Despite wet and windy weather conditions, 850 people turned up to support the KZN Mental Health Advocacy Walk last Sunday, ahead of World Mental Health Day on October 10.
Many familiar PsySSA faces also belonged to the main organizing committee of the KwaZulu-Natal Mental Health Advocacy Group, under whose auspices the walk is hosted. They include Suntosh Pillay, co-founder of the Advocacy Group and executive member of the PsySSA Community and Social Psychology Division; Lynne Richards, who managed the walk’s logistics with the eThekwini Municipality, and is the chairperson of the PsySSA Trauma and Violence Division; and Rivendri Govender, who ensured that over 30 organisations attended the related Wellness Fair, and is the Secretary of the Society for Educational Psychology of South Africa (SEPSA) with Professor Suvira Ramlall, a psychiatrist who co-founded of the event with Pillay, this small team pulled of another well-attended walk for the eight year running.
Pillay says that the 5km walk “continues to grow every year as the flagship community-driven mental health event in the province, if not the country. We are probably the biggest, free, mental health walk in South Africa right now.” People came from all corners of KZN, including Chatsworth, the South Coast, Madadeni and Pietermaritzburg, and brought placards and posters to voice their slogans. The SABC, Isolezwe, and local newspapers all supported the walk with media coverage. Govender said a walk is a fun and interactive way to get people to engage with the topic of mental health “which people shy away from”. “We are encouraging people to take a stand against the stigma.” Richards agrees. “Annually, the walks brings together individuals from diverse backgrounds to advocate together. It is a wonderful day filled with activities, such as yoga and aerobics.”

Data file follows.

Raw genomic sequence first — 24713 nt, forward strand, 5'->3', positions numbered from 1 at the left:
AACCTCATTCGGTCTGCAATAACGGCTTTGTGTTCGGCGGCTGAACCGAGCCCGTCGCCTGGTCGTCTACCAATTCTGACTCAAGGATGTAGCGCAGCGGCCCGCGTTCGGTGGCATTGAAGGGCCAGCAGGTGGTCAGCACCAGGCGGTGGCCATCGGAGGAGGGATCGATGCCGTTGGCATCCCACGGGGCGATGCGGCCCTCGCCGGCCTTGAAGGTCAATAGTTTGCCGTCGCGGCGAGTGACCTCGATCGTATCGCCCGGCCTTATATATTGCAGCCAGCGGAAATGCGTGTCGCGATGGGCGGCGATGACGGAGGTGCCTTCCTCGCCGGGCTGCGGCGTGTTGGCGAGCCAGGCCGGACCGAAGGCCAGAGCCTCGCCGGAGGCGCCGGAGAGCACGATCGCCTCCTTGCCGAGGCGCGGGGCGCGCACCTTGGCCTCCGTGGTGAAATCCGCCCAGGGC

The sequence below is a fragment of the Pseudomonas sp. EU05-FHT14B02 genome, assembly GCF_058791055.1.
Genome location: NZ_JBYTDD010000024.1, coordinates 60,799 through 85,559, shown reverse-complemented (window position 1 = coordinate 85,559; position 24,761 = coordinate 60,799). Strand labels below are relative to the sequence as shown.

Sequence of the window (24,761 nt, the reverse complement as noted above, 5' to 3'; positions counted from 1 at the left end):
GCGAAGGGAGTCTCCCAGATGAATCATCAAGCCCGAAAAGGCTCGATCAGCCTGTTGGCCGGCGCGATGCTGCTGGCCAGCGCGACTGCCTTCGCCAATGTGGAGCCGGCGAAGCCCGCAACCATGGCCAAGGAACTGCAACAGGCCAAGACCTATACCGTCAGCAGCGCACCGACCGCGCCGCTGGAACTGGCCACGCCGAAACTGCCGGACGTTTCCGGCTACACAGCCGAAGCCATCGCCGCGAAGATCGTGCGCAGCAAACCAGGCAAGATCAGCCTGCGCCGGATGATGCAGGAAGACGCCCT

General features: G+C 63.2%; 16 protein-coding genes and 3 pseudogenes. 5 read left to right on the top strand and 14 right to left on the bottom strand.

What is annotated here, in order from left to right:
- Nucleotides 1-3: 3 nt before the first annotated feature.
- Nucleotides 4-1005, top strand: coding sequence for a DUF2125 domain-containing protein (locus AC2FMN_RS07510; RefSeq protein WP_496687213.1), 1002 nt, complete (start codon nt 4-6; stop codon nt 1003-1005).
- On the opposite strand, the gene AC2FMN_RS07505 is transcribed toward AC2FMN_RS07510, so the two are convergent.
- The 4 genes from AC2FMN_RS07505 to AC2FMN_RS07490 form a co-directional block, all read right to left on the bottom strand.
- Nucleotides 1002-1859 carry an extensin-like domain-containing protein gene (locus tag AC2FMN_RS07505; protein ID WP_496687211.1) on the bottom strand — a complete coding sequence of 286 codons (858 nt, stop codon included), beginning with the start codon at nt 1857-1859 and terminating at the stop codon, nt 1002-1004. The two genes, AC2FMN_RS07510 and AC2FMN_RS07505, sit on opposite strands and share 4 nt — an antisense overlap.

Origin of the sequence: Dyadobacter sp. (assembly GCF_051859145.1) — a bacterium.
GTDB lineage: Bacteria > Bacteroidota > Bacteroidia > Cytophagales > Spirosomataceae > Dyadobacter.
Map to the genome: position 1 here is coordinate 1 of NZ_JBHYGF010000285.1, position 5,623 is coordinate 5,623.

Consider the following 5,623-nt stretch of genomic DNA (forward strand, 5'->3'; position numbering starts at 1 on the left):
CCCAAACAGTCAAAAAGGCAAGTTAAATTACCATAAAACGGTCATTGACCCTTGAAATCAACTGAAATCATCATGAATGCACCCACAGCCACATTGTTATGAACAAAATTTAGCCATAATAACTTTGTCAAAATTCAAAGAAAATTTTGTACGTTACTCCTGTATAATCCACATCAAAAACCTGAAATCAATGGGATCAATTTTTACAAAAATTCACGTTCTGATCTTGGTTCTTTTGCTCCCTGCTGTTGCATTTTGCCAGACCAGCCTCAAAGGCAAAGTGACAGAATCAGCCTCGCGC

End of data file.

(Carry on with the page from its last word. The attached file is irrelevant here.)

The theme for #WMHD 2023 is “Mental health is a universal human right”. Pillay said this topic is especially pertinent given the current debates about National Health Insurance (NHI) in South Africa and the best way to achieve universal health coverage. “NHI is one option; but whatever funding mechanism we use to gain equity of access to healthcare, psychosocial services must be included from the outset. There is no debate that psychology professionals are an essential service,” said Pillay.
The related wellness fair at the North Beach amphitheater had 30 organisations to interact with the public, including the South African Depression and Anxiety Group (SADAG), Refugee Social Services, the Durban Book Fair, the Mum’s Support Network, Mondia Health, Medis Medical Software, the KZN Department of Health, Akeso, and Joint Medical Holdings.
Pierre Buckley, from the Global Interfaith Network (GIN), joined as an LGBTQ+ activist. “GIN understands the importance of wellbeing in its entirely,” said Buckley. “Being present and supporting the walk adds our voice and presence to support the urgency to address mental wellness in society. This was a meaningful event.”
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Photo credits: Vijay Ramballie.